Here's the scenario:

I have an external harddrive encrypted with bitlocker. I disconnect that drive from the PC that encrypted it, and connect it to a different PC.

Surprisingly, when I do this, all that is required to unlock the drive is a password. I figured I would need the recovery key.

I was under the impression that passwords in bitlocker are not used to unlock the drive, but rather sent to the TPM, which then returns the (long) decryption key. Is that not how it works with external harddrives?

My password is fairly good, but if it was a regular, lets say 8 digit password wouldn't that make the drive easy to crack by brute force?

  • The recovery key is in the end also a password, just a special password regarding used characters, formatting and length.
    – Robert
    May 14, 2022 at 12:01
  • Yes but I believe the idea of the TPM is that your password can be something reasonable for a human to remember, while your decryption key can be MUCH stronger. The TPM is supposed to prevent brute forcing of the (relatively) weak pin by limiting the attempts, and the long encryption key prevents brute forcing the encryption directly by making it computationally unreasonable.
    – Drew
    May 15, 2022 at 5:53
  • Your question was about an external Bitlocker protected drive where you have to enter a password. This type of protection works without TPM. It just uses key derivation to generate the key from the entered password.
    – Robert
    May 15, 2022 at 8:47
  • @Robert Thanks I was not aware of that but I know now.
    – Drew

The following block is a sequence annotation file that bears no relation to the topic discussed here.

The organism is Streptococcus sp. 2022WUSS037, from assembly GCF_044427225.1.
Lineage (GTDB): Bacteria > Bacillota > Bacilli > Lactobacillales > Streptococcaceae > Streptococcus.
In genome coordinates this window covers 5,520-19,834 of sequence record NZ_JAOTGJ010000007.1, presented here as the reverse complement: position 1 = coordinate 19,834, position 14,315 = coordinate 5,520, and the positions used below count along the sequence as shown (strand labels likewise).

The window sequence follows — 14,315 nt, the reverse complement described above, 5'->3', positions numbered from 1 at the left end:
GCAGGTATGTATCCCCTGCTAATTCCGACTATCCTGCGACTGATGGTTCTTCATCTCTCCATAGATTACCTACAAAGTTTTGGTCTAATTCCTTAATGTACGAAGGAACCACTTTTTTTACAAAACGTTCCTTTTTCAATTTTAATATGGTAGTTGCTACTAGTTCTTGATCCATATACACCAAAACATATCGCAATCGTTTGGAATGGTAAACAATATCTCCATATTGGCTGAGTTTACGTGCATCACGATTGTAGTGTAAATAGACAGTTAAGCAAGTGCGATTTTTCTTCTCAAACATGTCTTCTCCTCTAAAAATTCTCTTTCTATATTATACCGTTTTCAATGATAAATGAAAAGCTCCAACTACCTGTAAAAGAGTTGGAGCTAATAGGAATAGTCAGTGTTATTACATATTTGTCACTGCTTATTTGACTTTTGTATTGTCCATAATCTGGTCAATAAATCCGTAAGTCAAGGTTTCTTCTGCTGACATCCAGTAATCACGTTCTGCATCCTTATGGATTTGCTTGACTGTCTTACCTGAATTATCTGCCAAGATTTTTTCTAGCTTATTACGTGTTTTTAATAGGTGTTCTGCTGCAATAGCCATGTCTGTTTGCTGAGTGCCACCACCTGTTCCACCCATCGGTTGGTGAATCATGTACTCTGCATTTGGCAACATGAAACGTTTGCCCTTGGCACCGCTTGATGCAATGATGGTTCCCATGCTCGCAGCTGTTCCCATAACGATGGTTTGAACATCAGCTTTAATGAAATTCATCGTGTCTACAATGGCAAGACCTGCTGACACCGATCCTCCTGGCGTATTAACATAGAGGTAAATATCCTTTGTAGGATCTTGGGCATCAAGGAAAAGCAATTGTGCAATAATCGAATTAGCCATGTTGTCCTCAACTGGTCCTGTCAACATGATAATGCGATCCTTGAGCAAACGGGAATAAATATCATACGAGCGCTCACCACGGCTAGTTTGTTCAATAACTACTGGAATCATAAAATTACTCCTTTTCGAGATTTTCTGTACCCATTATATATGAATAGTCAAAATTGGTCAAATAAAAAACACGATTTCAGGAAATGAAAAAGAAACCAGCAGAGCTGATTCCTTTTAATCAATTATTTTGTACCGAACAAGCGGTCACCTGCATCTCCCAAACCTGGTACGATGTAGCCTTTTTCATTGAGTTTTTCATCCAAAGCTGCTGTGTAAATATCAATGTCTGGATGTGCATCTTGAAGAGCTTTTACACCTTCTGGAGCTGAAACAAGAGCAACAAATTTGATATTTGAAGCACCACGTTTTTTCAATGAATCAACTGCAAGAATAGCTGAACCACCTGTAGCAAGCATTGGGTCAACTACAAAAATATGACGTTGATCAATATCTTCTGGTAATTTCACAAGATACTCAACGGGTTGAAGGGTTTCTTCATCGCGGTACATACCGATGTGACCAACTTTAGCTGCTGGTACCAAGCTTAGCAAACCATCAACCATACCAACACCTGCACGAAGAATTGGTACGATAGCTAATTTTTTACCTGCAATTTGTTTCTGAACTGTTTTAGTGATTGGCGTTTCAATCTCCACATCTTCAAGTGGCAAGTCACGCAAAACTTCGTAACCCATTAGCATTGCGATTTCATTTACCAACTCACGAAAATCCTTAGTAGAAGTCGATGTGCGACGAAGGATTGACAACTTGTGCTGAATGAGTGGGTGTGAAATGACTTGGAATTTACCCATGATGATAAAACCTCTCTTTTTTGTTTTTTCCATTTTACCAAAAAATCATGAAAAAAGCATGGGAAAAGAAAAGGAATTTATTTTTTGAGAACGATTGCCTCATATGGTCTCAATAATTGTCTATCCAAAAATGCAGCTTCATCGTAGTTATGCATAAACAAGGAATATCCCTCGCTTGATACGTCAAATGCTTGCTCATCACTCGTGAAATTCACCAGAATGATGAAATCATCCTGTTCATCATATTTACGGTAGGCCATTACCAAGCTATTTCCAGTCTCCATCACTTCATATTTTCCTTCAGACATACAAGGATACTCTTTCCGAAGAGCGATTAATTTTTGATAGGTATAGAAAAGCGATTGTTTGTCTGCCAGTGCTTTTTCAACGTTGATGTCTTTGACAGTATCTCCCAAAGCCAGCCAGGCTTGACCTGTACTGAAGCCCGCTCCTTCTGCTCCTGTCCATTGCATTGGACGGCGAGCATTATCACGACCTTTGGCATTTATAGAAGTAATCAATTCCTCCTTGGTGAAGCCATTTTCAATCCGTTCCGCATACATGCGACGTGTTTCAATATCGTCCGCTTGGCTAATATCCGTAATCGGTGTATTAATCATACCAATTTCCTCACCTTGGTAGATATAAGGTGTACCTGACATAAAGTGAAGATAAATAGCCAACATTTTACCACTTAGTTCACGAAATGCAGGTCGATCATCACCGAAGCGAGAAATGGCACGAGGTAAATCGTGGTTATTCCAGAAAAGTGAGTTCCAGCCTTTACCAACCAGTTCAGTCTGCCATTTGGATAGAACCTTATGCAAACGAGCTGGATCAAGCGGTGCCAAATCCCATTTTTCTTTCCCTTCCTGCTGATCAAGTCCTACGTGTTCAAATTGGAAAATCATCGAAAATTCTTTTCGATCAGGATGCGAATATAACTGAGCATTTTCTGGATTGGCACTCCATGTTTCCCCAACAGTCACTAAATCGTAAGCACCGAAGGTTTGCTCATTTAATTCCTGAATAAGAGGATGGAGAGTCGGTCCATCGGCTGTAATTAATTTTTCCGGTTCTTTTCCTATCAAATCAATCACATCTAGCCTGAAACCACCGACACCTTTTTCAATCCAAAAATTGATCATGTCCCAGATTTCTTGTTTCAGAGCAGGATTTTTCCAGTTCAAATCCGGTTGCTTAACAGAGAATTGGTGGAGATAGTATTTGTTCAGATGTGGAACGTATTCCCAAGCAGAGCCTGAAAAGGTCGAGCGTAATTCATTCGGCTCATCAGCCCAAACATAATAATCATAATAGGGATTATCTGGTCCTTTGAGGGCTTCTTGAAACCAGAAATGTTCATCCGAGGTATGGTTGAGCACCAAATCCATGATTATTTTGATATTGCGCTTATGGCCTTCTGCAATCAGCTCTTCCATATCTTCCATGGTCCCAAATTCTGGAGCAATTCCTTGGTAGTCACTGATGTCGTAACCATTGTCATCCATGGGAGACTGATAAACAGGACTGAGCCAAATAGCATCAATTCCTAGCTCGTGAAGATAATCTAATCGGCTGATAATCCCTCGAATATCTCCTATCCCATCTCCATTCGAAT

May 16, 2022 at 3:17

2 Answers 2


BitLocker defaults to using 128-bit AES for encryption, and can be configured to use 256-bit AES. The data is not directly encrypted with the key stored in the TPM nor with the password, but those are only used to decrypt the key.

  1. The provided key is run through a key derivation function (KDF).
  2. The output of the KDF a.k.a. the key-protector key is used to decrypt the volume master key (VMK).
  3. The VMK is used to decrypt the volume encryption key (FVEK), which is the actual key used for the AES encryption.

This is described in detail in the TechNet article by Byron Hynes: Keys to Protecting Data with BitLocker Drive Encryption.

Naturally, if you use a weaker password it is faster to brute-force the KDF phase.

  • So what you're saying is that if you use a weak password on external drives, it's likely to be brute-forceable. Whereas if you were to use the same (weak) password as a pin for the TPM, it should still be hard to brute force, because the TPM will limit the attempts on it?
    – Drew
    May 15, 2022 at 5:59
  • The PIN in BitLockers TPM+PIN is a factor for the BitLocker itself; the key is derived from the key stored in TPM + the PIN provided by the user. In this screnario, TPM limits the rate for brute-forcing the PIN, add possibly the attempts, too, by locking the TPM. The way you worded it sounds more like a BIOS password given before the TPM releases the key. May 15, 2022 at 6:16
  • External Bitlocker protected drives that are unlocked by password do not make use of a TPM.
    – Robert
    May 15, 2022 at 8:49

I've found the answer here:


Finally, we are there. BitLocker passwords are used to protect volumes stored on external devices (including regular BitLocker and BitLocker To Go). The password is also the default when it comes to protecting fixed, non-system volumes. In other words, BitLocker passwords are extremely likely to be used on anything but the system volume. Passwords on bootable (system) volumes are rarely encountered as BitLocker’s default policy is TPM only. Using a password (without TPM) is blocked by the default security policy. While users may edit the policy and enable password-only BitLocker protection on the boot volume, this is fairly uncommon.

So the answer is yes. If a weak password is used on an external drive encrypted with bitlocker, it is probably brute-forceable. This is also evidenced by the fact that the article is from a company who makes software specifically for this purpose.

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